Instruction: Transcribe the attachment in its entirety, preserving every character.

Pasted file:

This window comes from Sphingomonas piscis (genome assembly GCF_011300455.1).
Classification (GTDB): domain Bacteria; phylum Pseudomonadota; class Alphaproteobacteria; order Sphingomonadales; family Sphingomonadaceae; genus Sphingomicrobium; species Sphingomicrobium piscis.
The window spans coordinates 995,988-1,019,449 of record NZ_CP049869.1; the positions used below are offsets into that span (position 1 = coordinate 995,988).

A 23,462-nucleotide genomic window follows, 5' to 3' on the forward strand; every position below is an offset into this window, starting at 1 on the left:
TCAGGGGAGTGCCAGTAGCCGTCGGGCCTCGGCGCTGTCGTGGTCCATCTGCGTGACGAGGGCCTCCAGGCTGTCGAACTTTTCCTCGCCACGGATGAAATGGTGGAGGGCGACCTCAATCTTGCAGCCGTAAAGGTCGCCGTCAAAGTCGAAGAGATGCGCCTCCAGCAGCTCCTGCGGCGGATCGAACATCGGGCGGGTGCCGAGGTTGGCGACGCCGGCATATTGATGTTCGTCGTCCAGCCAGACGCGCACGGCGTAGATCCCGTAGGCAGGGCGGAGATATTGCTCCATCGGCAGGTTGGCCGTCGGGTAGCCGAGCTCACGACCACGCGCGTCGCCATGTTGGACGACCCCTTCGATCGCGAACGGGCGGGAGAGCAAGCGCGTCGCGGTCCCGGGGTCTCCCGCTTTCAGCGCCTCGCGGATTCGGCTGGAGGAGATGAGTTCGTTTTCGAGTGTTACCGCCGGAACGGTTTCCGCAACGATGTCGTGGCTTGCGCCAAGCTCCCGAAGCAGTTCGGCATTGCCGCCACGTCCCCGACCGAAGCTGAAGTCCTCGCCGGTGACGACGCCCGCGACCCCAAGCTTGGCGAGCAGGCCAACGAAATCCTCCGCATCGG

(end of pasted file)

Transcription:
This window comes from Sphingomonas piscis (genome assembly GCF_011300455.1).
Classification (GTDB): domain Bacteria; phylum Pseudomonadota; class Alphaproteobacteria; order Sphingomonadales; family Sphingomonadaceae; genus Sphingomicrobium; species Sphingomicrobium piscis.
The window spans coordinates 995,988-1,019,449 of record NZ_CP049869.1; the positions used below are offsets into that span (position 1 = coordinate 995,988).

A 23,462-nucleotide genomic window follows, 5' to 3' on the forward strand; every position below is an offset into this window, starting at 1 on the left:
TCAGGGGAGTGCCAGTAGCCGTCGGGCCTCGGCGCTGTCGTGGTCCATCTGCGTGACGAGGGCCTCCAGGCTGTCGAACTTTTCCTCGCCACGGATGAAATGGTGGAGGGCGACCTCAATCTTGCAGCCGTAAAGGTCGCCGTCAAAGTCGAAGAGATGCGCCTCCAGCAGCTCCTGCGGCGGATCGAACATCGGGCGGGTGCCGAGGTTGGCGACGCCGGCATATTGATGTTCGTCGTCCAGCCAGACGCGCACGGCGTAGATCCCGTAGGCAGGGCGGAGATATTGCTCCATCGGCAGGTTGGCCGTCGGGTAGCCGAGCTCACGACCACGCGCGTCGCCATGTTGGACGACCCCTTCGATCGCGAACGGGCGGGAGAGCAAGCGCGTCGCGGTCCCGGGGTCTCCCGCTTTCAGCGCCTCGCGGATTCGGCTGGAGGAGATGAGTTCGTTTTCGAGTGTTACCGCCGGAACGGTTTCCGCAACGATGTCGTGGCTTGCGCCAAGCTCCCGAAGCAGTTCGGCATTGCCGCCACGTCCCCGACCGAAGCTGAAGTCCTCGCCGGTGACGACGCCCGCGACCCCAAGCTTGGCGAGCAGGCCAACGAAATCCTCCGCATCGG